Title: DIE MAINTENANCE TECHNICIAN
SUMMARY: Analyze specifications, lay our metal stock, set up and operate machine tools, and fit and assemble parts to make and repair dies, cutting tools, jigs, fixtures, gauges, and machinists’ hand tools. Knowledge, Skills, Abilities, and Work Styles
- Mechanical — Knowledge of machines and tools, including their designs, uses, repair, and maintenance. Design — Knowledge of design techniques, tools, and principles involved in production of precision technical plans, blueprints, drawings, and models.
- Mathematics — Knowledge of arithmetic, algebra, geometry, statistics, and their applications.
- Engineering and Technology — Knowledge of the practical application of engineering science and technology. This includes applying principles, techniques, procedures, and equipment to the design and production of various goods and services.
- Production and Processing — Knowledge of raw materials, production processes, quality control, costs and other techniques for maximizing the effective manufacture and distribution of goods. Welding — Knowledge of Tig and Mig welding Tool & Die
Speaking — Talking to others to convey information effectively.
Speech Clarity — Speak clearly so others can understand you.
Comprehension — Listen to and understand information and ideas presented through spoken words and sentences.
Active Listening — Giving full attention to what other people are saying, taking time to understand the points being made, asking questions as appropriate, and not interrupting at inappropriate times. Speech Recognition — Identify and understand the speech of another person.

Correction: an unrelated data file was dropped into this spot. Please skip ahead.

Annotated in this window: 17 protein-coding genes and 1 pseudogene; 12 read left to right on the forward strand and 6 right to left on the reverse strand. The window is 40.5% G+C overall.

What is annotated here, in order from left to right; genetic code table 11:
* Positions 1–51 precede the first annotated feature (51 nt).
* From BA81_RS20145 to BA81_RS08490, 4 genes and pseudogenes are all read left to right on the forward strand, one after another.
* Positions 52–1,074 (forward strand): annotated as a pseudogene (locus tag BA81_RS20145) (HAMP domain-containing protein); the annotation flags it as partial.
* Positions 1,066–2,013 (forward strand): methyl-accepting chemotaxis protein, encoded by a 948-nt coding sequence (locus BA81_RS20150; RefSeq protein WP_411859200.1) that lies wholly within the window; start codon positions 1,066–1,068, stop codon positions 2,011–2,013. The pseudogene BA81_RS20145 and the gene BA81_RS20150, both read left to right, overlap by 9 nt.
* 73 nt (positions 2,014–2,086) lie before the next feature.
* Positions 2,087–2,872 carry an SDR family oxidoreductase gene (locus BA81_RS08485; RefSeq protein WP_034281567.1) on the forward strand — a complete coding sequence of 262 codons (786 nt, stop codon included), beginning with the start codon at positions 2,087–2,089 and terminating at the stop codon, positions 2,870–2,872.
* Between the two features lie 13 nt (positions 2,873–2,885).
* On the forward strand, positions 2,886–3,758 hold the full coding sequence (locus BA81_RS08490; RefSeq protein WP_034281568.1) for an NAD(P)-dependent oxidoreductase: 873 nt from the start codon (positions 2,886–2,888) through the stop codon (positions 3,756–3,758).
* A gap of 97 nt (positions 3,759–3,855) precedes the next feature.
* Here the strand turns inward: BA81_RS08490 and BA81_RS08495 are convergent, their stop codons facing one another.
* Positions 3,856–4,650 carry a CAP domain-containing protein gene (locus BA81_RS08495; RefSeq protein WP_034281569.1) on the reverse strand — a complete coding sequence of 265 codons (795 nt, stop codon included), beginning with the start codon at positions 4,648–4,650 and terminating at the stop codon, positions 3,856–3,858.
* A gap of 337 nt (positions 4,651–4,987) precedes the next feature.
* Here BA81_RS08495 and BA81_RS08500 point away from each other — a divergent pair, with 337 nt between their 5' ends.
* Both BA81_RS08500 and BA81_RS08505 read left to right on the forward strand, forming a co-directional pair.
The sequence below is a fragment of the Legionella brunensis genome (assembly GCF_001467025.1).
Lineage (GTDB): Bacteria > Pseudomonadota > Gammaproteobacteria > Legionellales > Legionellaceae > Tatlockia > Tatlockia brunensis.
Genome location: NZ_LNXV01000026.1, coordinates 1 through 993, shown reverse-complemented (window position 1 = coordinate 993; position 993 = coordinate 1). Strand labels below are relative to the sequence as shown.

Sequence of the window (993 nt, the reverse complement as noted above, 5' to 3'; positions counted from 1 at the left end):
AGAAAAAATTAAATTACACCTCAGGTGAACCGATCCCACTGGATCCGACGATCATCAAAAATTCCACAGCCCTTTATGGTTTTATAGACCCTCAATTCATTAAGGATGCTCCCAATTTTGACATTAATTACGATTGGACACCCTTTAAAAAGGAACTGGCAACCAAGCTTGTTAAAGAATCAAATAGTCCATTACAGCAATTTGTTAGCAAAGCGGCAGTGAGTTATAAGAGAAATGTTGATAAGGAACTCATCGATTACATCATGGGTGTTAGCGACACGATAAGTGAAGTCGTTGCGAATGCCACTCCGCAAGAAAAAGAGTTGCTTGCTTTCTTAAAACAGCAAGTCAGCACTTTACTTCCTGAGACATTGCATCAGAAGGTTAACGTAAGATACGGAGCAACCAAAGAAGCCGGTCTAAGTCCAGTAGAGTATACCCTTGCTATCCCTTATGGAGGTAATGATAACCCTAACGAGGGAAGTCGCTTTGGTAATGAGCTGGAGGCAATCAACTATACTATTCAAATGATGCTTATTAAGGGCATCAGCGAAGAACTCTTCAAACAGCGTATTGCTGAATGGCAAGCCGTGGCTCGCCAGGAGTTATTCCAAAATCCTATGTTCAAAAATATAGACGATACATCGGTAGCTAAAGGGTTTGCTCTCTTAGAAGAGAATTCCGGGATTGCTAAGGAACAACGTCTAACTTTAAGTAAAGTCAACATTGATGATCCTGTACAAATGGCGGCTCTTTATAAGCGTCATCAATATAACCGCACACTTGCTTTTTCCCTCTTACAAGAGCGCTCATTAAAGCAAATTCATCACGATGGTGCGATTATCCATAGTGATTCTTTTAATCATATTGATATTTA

- Written o Comprehension — Read and understand information and ideas presented in writing.
Decision Making/Problem Solving
Deductive Reasoning — Apply general rules to specific problems to produce answers that make sense. Problem Sensitivity — To tell when something is wrong or is likely to go wrong. It does not involve solving the problem, only recognizing there is a problem.
Inductive Reasoning — Combine pieces of information to form general rules or conclusions (includes finding a relationship among seemingly unrelated events.)
Complex Problem Solving — Identifying complex problems and reviewing related information to develop and evaluate options and implement solutions.
- Time Management – Managing one’s own time and the time of others. Includes organizing, prioritizing and scheduling work assignments.
- Equipment Selection — Determining the kind of tools and equipment needed to do a job.
- Mathematics — Using mathematics to solve problems.
- Troubleshooting — Determining causes of operating errors and deciding what to do about it.
- Active Learning — Understanding the implications of new information for both current and future problem-solving and decision-making.
- Visualization — The ability to imagine how something will look after it is moved around or when its parts are moved or rearranged.
- Arm-Hand Steadiness — The ability to keep your hand and arm steady while moving your arm or while holding your arm and hand in one position.
- Control Precision — The ability to quickly and repeatedly adjust the controls of a machine or a vehicle to exact positions.
Selective Attention — The ability to concentrate on a task over a period of time without being distracted.
Tasks and Activities
Occupation Specific Tasks:
- Conduct test runs with completed tools or dies to ensure that parts meet specifications; make adjustments as necessary. Cut, shape, and trim blanks or blocks to specified lengths or shapes, using power saws, power shears, rules, and hand tools.
- Design jibs, fixtures, and templates for use as work aids in the fabrication of parts or products.
- Develop and design new tools and dies, using computer-aided design software.